“Legacy”

Plot

A Federation vessel sends a distress call from Turkana IV, birthplace of Tasha Yar. The Enterprise goes to investigate, discovering the crew has been captured by a faction on the planet. When an away team beams down, they further discover that Tasha Yar had a sister, Ishara, who is deeply entrenched in one of the factions. Picard and crew–particularly Data, interact with Ishara throughout the episode, learning more about her and Tasha (and finding many parallels) in the process. They also plan a rescue of the captured Federation personnel. After taking out a tracking device in Ishara used by the factions to keep balance, Ishara uses the rescue mission to try to bring down the security system of the rival faction. She is discovered by Data, whom she threatens to kill before he manages to stun her and halt disabling of the system. Ishara is beamed back to Turkana IV after a brief discussion with various crew members.

Commentary

Whew that was a long summary. The episode has a lot going on, but to the writer’s credit, it never feels disjointed or too convoluted. You knew you were going to run into something related to Tasha when the planet was announced, but to find a sister was an interesting twist. Moreover, the best part of the episode was seeing how Ishara manipulated the crew, who had the best intentions but each projected their own desires onto Ishara. It serves up a great commentary on human nature and the way we often do try to see things the way we want them to be rather than as the way they are.

Data’s parting line to Ishara is epic. After a heartfelt mini-speech from her about how she felt Data could be a friend, he just says “Energize.” Data has no time for betrayal! His brief conversation with Riker afterwards adds to the interest of his character in the episode.

Grade: B+ “It’s pretty amazing that the series can make an episode about a character who’s been gone for three seasons without her even being in it and make it good!”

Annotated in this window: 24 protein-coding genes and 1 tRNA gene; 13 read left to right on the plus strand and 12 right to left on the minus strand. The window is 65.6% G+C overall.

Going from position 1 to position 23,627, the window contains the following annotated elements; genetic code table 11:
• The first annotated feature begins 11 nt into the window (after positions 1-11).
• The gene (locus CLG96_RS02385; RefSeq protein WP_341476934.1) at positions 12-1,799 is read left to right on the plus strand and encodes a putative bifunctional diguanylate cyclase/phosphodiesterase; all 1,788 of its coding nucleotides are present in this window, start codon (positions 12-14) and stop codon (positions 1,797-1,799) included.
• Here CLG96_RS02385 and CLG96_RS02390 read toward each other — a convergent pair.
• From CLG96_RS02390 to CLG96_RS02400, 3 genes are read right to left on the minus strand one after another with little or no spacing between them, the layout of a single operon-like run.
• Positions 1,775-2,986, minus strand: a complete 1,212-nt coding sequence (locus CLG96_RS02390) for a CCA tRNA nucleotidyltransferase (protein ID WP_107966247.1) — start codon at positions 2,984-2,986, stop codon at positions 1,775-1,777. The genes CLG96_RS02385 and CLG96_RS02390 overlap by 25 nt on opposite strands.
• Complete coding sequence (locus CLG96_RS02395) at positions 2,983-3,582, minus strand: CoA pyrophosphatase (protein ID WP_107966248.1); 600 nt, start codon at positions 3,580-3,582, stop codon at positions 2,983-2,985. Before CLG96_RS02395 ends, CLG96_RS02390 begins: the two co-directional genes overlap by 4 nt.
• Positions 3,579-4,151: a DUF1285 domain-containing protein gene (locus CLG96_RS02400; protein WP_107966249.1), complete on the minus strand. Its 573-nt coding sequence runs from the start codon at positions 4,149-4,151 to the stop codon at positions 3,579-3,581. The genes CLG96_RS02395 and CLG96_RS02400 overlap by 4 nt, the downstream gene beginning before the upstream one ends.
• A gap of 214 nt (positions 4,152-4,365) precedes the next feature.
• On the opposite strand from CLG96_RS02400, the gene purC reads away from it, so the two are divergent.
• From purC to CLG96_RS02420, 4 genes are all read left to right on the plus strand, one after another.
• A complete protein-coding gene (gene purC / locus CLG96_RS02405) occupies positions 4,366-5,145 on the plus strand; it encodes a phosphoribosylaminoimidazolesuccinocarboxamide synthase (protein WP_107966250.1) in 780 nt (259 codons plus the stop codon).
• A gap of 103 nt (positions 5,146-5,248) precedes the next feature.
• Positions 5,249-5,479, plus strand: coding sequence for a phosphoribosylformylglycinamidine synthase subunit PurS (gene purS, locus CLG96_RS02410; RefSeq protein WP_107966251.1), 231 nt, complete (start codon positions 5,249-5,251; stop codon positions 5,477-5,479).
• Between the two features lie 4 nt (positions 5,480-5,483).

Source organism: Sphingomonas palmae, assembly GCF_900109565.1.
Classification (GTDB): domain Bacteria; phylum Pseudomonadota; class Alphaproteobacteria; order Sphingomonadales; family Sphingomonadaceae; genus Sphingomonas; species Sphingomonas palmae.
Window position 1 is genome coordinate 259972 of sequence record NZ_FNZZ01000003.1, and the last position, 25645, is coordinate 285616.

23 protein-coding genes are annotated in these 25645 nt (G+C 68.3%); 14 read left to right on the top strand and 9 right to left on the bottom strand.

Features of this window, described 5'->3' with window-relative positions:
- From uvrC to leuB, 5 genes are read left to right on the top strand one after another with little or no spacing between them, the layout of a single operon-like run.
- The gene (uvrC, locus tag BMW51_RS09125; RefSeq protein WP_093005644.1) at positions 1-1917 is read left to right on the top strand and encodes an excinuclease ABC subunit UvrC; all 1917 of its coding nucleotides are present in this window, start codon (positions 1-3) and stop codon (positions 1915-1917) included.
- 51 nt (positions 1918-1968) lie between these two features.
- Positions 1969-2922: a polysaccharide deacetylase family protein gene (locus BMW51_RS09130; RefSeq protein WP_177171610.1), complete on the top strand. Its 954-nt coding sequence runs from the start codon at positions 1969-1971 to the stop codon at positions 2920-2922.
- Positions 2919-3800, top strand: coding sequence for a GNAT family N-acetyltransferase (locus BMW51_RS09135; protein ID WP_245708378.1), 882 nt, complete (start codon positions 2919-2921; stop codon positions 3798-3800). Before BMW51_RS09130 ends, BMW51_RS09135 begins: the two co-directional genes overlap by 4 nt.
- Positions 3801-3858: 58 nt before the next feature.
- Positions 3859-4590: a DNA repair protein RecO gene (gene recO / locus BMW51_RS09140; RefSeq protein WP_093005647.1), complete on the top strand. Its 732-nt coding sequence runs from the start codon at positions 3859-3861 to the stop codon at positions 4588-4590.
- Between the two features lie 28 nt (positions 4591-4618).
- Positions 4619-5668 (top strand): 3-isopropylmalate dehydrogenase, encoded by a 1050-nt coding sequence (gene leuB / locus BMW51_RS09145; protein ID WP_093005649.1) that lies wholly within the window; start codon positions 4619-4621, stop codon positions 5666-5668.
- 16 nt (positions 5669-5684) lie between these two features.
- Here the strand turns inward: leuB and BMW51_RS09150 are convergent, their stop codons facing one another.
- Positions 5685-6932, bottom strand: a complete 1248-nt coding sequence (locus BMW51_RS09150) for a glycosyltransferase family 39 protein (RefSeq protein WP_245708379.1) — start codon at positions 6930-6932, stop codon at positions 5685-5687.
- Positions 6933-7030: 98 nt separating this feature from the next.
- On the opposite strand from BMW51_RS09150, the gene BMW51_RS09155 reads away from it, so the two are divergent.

Wife’s Grade and Comment: B+ “It was a neat way to get some backstory for Lieutenant Yar.”

“Reunion”

Plot

The Enterprise is approached by a Klingon warship with Ambassador K’Ehleyr–Worf’s earlier fling–aboard. Turns out Worf has a kid! The Klingon Chancellor is dying and has selected Picard to determine who will be the next Chancellor because he fears betrayal in the Empire. Gowron–a seemingly shady Klingon willing to bribe/threaten–and Duros–the one whose family betrayed the Empire and Worf took the fall for in “Sins of the Father” are contending for the title. Picard arbitrates the meeting as an investigation into various acts continue and Worf becomes familiar with his son while also

Commentary

“Reunion” was another episode that had a ton of plot points happening. Many more are summarized here.

K’Ehleyr’s line to Gowron- “You talk like a Ferengi!” Oh my goodness that was an epic line.

But the epic lines weren’t all that went right in this episode. The entire plot was phenomenal, as we got to experience more of Klingon culture with the right to lead the Klingon High Council up for grabs. Worf hunting down Duros after he assassinates K’Ehleyr and fighting him to the death is a fitting end for the traitor. It was also surprising becuase I definitely thought that someone would stop him in the act. Having Picard issue an official reprimand was totally in character as well.

The addition of Alexander–Worf’s son–to the cast, I know, has implications later, but for now it was a unique device that ties Worf more intricately into a broader storyline of his own development riding the line between civilizations. I would also be remiss not to mention the introduction of the Bat’leth–the Klingon weapon (seen in picture)–and the cultural background of the Klingon Empire added into this episode. It’s just awesome.

So much happens in this episode that is awesome. It’s hard to even try to list everything. There is also enough ambiguity to keep viewers absolutely enthralled waiting for the next plot entry. Sure, Duros is dead, but what will happen with the Klingon Empire now that it is lead by someone willing to resort to bribery (and who really did work with the Romulans)?

Grade: A+ “An epic episode with great acting, a sweet plot, and some truly amazing moments.”

Wife’s Grade and Comment: A “The whole story was compelling and the acting was great.”

Links

J.W. Wartick- Always Have a Reason– Check out my “main site” which talks about philosophy of religion, theology, and Christian apologetics (among other random topics). I love science fiction so that comes up integrated with theology fairly frequently as well. I’d love to have you follow there, too!

Be sure to follow me on Twitter for discussion of posts, links to other pages of interest, random talk about theology/philosophy/apologetics/movies/scifi/sports and more!

Star Trek: TNG– For more episode reviews, follow this site and also click this link to read more (scroll down as needed)! Drop me a comment to let me know what you thought!

SDG.